A Compassionate Culture

A robust constitutional democracy provides the necessary political climate for individuals with vision and competence to freely pursue their dreams and contribute to society. The Bliss and Wisdom experiment is perhaps the best example. About 20 years ago, the late Venerable Master Ri Chang created the Bliss and Wisdom Organization to better the world through teaching Dharma, creating a compassion-based school, experimenting with organic farming, and pursuing various kinds of compassionate entrepreneurships.

Facing harsh conditions and formidable obstacles, he never gave up in his pursuits. Calling himself “the constantly defeated general,” he managed to get back on his feet each time and continued to pursue his ideal of benefiting all living beings.

Now, under the leadership of Spiritual Teacher ZhenRu, the Bliss and Wisdom Organization is the undisputed leader in Taiwan of organic agriculture, environmental protection, and compassionate services from its millions of members of the Sangha community.

I am pleased to have the privilege of sharing my vision of global wellbeing through PP 2.0 with the leaders of the Bliss and Wisdom Foundation. The second wave of positive psychology or PP 2.0 posits that the best way to live a fulfilling life is through (1) accepting and transcending suffering, and (2) living a life of meaning and compassion in serving others.

Global Wellbeing and Mature Happiness

More specifically, I introduced a new model of global wellbeing and flourishing in spite of suffering. This model consists of six components: Courage, Acceptance, Self-Transcendence, Meaning, Appreciation, and Compassion (CasMac). This model complements Seligman’s (2011) PERMA model. I predicted that CasMac is more relevant to the suffering masses, while PERMA is more relevant to people living in peace and prosperity.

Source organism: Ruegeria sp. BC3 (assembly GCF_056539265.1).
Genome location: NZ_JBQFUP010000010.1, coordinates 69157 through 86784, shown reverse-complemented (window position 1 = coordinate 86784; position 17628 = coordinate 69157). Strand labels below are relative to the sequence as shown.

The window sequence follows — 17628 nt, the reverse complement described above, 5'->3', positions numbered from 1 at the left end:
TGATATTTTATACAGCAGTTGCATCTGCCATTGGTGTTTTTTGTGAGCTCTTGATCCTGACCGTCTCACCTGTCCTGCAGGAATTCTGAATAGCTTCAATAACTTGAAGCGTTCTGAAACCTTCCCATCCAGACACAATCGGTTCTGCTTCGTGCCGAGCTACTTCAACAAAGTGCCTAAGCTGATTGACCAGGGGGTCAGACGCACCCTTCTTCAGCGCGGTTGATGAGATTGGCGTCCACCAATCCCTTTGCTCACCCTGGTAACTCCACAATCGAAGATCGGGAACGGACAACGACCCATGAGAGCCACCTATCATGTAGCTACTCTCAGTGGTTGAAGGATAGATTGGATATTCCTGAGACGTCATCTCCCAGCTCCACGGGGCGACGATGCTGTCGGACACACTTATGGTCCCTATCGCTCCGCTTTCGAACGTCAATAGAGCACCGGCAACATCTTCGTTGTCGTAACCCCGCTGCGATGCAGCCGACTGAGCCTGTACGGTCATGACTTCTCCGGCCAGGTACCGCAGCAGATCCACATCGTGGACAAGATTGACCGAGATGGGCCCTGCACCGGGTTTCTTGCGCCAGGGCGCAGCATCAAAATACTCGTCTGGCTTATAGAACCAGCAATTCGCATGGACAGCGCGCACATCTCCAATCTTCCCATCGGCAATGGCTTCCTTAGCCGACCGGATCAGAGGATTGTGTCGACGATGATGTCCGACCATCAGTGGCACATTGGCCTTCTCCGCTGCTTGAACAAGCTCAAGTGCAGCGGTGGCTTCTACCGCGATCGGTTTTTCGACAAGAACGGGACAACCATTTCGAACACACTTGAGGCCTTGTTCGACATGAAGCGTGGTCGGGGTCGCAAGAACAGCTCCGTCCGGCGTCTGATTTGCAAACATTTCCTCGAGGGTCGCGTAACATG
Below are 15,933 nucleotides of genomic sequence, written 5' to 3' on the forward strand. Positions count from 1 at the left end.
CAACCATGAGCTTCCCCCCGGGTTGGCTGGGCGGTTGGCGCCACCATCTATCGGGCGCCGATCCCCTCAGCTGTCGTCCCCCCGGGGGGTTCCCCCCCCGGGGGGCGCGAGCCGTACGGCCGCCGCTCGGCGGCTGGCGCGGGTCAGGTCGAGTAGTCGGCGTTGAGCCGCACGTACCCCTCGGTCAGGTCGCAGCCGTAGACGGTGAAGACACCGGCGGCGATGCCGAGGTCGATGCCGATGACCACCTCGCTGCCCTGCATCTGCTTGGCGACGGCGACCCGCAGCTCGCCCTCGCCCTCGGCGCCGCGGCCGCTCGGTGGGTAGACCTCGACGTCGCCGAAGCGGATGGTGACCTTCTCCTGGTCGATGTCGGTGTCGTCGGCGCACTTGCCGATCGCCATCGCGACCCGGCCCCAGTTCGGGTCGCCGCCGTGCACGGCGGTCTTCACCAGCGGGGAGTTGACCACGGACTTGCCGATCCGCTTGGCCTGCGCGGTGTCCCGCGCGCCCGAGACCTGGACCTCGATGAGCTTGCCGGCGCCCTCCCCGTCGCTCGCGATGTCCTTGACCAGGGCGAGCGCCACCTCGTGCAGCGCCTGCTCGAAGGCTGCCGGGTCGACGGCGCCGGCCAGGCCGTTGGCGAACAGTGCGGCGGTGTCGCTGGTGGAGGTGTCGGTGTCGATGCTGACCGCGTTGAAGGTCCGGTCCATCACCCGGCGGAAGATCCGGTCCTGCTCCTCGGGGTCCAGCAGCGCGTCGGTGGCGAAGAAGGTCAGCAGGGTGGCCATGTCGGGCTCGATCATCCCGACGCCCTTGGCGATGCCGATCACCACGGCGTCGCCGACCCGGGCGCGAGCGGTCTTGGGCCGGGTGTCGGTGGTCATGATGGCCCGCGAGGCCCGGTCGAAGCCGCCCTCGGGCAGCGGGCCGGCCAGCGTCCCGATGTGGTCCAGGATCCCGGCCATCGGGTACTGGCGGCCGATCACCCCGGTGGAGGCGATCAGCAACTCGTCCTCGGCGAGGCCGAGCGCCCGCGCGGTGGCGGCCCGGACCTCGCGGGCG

Finally, I introduced a new construct of happiness or well-being—noetic or mature happiness—to complement hedonic and eudaimonic well-being, which are dominant in Western psychology. In contrast, mature happiness is characterised by inner harmony, acceptance, gratitude, contentment, and having peace with oneself, others, and the world. Such happiness results from self-cultivation in spiritual and psychological maturity and overcoming suffering and adversities. I pointed out that we all want happiness and avoid suffering, but, ultimately, we can discover mature happiness only through accepting and transforming suffering.

It is gratifying that the leading monks at the meeting validated my presentation on PP 2.0. Jack Huang, author of the above linked article and Director of the Higher Education Staffs in Bliss and Wisdom summarizes it well when he said to me with a smile: “We have actually been practicing PP 2.0, because all our activities are motivated by compassion for all living things and the meaningful purpose of serving others.”

With happy volunteers from the Bliss and Wisdom Foundation at their organic tea plantation. Jack Huang is the gentleman in the white shirt at the back.

In a sense, the 20-year experiment of the Bliss and Wisdom Organization can be viewed as a large field research on the validity of PP 2.0. Such research seems to have more external validity than laboratory research.

Personally, in visiting their school, organic farms, and tea-processing factory over my month-long stay in Taiwan, I have discovered that their volunteers are among the kindest and happiest people I have ever met. This reminds me of the findings that the happiest person in the world is a Buddhist monk and the happiest people are the Buddhist Bhutan. I now invite my positive psychology friends to study these Buddhist volunteers in Taiwan and discover their secrets of mature happiness.

Conclusion

After saying goodbye to Taiwan, I promised them that I would be back again to support their efforts in advancing compassion-based life education, global wellbeing, and mature happiness.  The following quote from Nelson Mandela provide a fitting conclusion that our hope for a better future is through compassion that can transform suffering into tragic optimism and global harmony.

Cite

Wong, P. T. P. (2017). Why I love Taiwan. Dr. Paul T. P. Wong. Retrieved from http://www.drpaulwong.com/inpm-presidents-report-november-2017